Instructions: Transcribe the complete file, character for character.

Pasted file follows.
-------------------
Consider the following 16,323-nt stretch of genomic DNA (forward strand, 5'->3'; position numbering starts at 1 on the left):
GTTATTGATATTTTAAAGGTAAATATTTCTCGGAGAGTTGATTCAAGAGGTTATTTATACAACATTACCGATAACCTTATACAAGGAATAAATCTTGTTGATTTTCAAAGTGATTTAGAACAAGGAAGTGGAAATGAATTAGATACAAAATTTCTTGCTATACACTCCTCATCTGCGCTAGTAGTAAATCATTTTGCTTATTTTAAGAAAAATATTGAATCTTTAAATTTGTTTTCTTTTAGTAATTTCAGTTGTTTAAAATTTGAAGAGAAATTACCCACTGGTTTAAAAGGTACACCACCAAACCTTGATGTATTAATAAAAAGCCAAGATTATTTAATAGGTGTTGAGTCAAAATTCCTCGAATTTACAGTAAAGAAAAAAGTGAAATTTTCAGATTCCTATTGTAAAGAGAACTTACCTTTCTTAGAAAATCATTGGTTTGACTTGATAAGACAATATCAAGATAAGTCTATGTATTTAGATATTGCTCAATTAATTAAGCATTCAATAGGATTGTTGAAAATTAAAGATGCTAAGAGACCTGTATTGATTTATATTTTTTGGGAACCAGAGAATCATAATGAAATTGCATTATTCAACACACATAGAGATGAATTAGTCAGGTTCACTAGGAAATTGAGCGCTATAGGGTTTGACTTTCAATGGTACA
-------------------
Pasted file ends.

Consider the following 16,323-nt stretch of genomic DNA (forward strand, 5'->3'; position numbering starts at 1 on the left):
GTTATTGATATTTTAAAGGTAAATATTTCTCGGAGAGTTGATTCAAGAGGTTATTTATACAACATTACCGATAACCTTATACAAGGAATAAATCTTGTTGATTTTCAAAGTGATTTAGAACAAGGAAGTGGAAATGAATTAGATACAAAATTTCTTGCTATACACTCCTCATCTGCGCTAGTAGTAAATCATTTTGCTTATTTTAAGAAAAATATTGAATCTTTAAATTTGTTTTCTTTTAGTAATTTCAGTTGTTTAAAATTTGAAGAGAAATTACCCACTGGTTTAAAAGGTACACCACCAAACCTTGATGTATTAATAAAAAGCCAAGATTATTTAATAGGTGTTGAGTCAAAATTCCTCGAATTTACAGTAAAGAAAAAAGTGAAATTTTCAGATTCCTATTGTAAAGAGAACTTACCTTTCTTAGAAAATCATTGGTTTGACTTGATAAGACAATATCAAGATAAGTCTATGTATTTAGATATTGCTCAATTAATTAAGCATTCAATAGGATTGTTGAAAATTAAAGATGCTAAGAGACCTGTATTGATTTATATTTTTTGGGAACCAGAGAATCATAATGAAATTGCATTATTCAACACACATAGAGATGAATTAGTCAGGTTCACTAGGAAATTGAGCGCTATAGGGTTTGACTTTCAATGGTACA